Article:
By Tom Daltry, Keystone Law
To set the potential tax issue in context; take the example of a key employee being recruited with a promise that he/she will be given a shareholding in the company. The employee’s opportunity to acquire the shares therefore arises from his/her employment. If, when the shares are acquired, they have a value greater than any amount the employee is required to pay (which may well be nil or nominal), then that difference will be treated as earnings for income tax purposes.
The problem can be all the more acute where the promise is not implemented at an early stage (when it might be that the shares have little or no value) but is only implemented after the company has grown and become more profitable.
Even though there may be no market for the shares and no exit in prospect at the time the shares are acquired, valuation methodologies can be applied to ascertain the value of a share in a private company and this will be a matter for negotiation with HM Revenue & Customs. In some cases there may be a clear indication of what that value should be; e.g. where an investor/business angel has recently acquired a small minority shareholding at a particular price. If no such indicators are present an appropriate valuation methodology will need to be identified and figures agreed with HMRC.
Employment Related Securities Legislation – Basic Scope
If a tax liability can be avoided under the general principles above, the potential for a charge under the ERS legislation must still be considered.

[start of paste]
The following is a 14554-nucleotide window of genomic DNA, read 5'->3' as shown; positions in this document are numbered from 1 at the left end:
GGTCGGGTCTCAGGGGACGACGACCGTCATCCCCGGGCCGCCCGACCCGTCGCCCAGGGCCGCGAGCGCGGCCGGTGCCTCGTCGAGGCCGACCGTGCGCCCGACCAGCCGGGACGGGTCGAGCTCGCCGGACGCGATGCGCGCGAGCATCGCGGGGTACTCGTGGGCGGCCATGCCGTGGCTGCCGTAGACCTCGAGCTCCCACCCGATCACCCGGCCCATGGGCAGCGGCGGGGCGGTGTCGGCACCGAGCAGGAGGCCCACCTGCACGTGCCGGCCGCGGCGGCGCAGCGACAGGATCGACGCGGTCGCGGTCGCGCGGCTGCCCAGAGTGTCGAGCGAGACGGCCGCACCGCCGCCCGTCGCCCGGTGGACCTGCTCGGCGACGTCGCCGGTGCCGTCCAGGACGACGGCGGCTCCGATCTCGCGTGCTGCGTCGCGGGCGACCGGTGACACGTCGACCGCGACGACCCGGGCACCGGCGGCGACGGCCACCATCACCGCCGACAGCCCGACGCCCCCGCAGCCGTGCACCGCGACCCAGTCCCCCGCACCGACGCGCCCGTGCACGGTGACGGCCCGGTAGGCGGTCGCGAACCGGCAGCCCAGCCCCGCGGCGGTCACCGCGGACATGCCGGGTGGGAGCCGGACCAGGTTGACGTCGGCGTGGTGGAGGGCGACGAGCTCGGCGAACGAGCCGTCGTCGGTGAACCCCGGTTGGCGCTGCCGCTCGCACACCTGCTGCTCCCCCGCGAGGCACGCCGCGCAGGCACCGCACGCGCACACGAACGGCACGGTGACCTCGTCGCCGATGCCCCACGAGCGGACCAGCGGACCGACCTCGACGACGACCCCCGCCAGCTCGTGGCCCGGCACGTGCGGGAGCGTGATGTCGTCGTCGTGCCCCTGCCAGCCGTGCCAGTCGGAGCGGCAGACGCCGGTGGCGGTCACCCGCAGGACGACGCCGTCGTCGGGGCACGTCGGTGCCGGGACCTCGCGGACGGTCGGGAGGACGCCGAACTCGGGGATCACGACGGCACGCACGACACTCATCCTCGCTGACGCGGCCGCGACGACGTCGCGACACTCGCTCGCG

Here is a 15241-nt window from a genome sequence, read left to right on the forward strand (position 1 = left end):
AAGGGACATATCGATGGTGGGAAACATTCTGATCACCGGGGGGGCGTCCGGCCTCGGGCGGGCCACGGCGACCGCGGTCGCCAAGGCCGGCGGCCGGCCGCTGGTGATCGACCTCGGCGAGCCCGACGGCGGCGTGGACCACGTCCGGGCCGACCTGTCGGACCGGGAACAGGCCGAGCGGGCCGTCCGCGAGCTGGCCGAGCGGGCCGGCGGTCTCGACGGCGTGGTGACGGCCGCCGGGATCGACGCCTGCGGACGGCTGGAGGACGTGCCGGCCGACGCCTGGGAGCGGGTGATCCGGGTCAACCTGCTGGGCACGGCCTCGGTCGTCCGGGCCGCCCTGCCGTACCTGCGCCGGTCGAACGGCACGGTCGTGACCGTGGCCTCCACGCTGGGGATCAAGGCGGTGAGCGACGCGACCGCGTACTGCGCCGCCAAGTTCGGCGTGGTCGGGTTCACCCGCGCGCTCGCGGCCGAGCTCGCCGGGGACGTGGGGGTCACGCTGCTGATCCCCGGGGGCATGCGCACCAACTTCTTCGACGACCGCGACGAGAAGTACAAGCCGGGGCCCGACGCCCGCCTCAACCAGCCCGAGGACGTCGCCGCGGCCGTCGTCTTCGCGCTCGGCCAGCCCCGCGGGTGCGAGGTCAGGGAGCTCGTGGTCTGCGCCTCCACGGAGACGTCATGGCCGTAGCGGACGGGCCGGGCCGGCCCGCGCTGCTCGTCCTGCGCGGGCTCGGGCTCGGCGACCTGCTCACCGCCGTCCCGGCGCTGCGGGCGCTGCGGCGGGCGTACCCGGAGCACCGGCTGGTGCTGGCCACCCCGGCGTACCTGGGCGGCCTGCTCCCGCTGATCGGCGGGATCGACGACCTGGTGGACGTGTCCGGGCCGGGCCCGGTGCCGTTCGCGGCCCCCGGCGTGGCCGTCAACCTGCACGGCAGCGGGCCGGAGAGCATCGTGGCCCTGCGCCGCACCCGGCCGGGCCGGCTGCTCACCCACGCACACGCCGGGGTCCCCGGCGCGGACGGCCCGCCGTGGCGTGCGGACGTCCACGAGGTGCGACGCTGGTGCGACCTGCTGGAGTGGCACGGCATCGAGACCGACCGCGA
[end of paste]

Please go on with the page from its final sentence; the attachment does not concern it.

There are circumstances where it can be argued that the individual is acquiring shares in an entrepreneurial capacity or as a founder shareholder, rather than the opportunity to acquire the shares being offered in an employment capacity.
However, the ERS legislation includes a somewhat blunt instrument, namely a provision which says that whenever shares are acquired by someone who is, or is to, be an employee or director, they are deemed to be acquired by reason of employment. This then means that the provisions of the ERS legislation which impose (higher) income tax charges are potentially applicable.
This blunt instrument will, for example, often catch a situation in which a business angel makes an investment and is to become a non-executive director. Founder shareholders – i.e. the entrepreneurs who establish the company and who will be directors – will also typically be within the ambit of the legislation.
This does not necessarily mean that liabilities will arise under the legislation; but the potential application of the charging provisions should at least be considered. It should also be noted that the ERS legislation includes provisions which prevent an employee or director from avoiding charges by using a company or a trust to acquire the shares.
Some of the charging provisions most commonly encountered can be read about in the next article; Common Difficulties With Employment Related Securities Legislation And Shares.
This article is based on the law in force on 1 February 2012 and refers to tax rates applicable in the tax year 2011/12.
We have written these materials to help you, but no article can address all the issues. The benefit of using an experienced lawyer is that they ask the right questions and build the solution around you. Please therefore note that these materials only provide you with general information and should not be regarded as a substitute for taking legal advice.
Tom Daltry has more than 28 years of experience as a tax lawyer and was Head of Tax at Eversheds before becoming a Consultant Lawyer. He has acted for a broad range of clients, ranging from entrepreneurs and management teams to private equity houses, large PLCs/multi-nationals and financial institutions. You can contact him on 020 7152 6550 or by email at firstname.lastname@example.org
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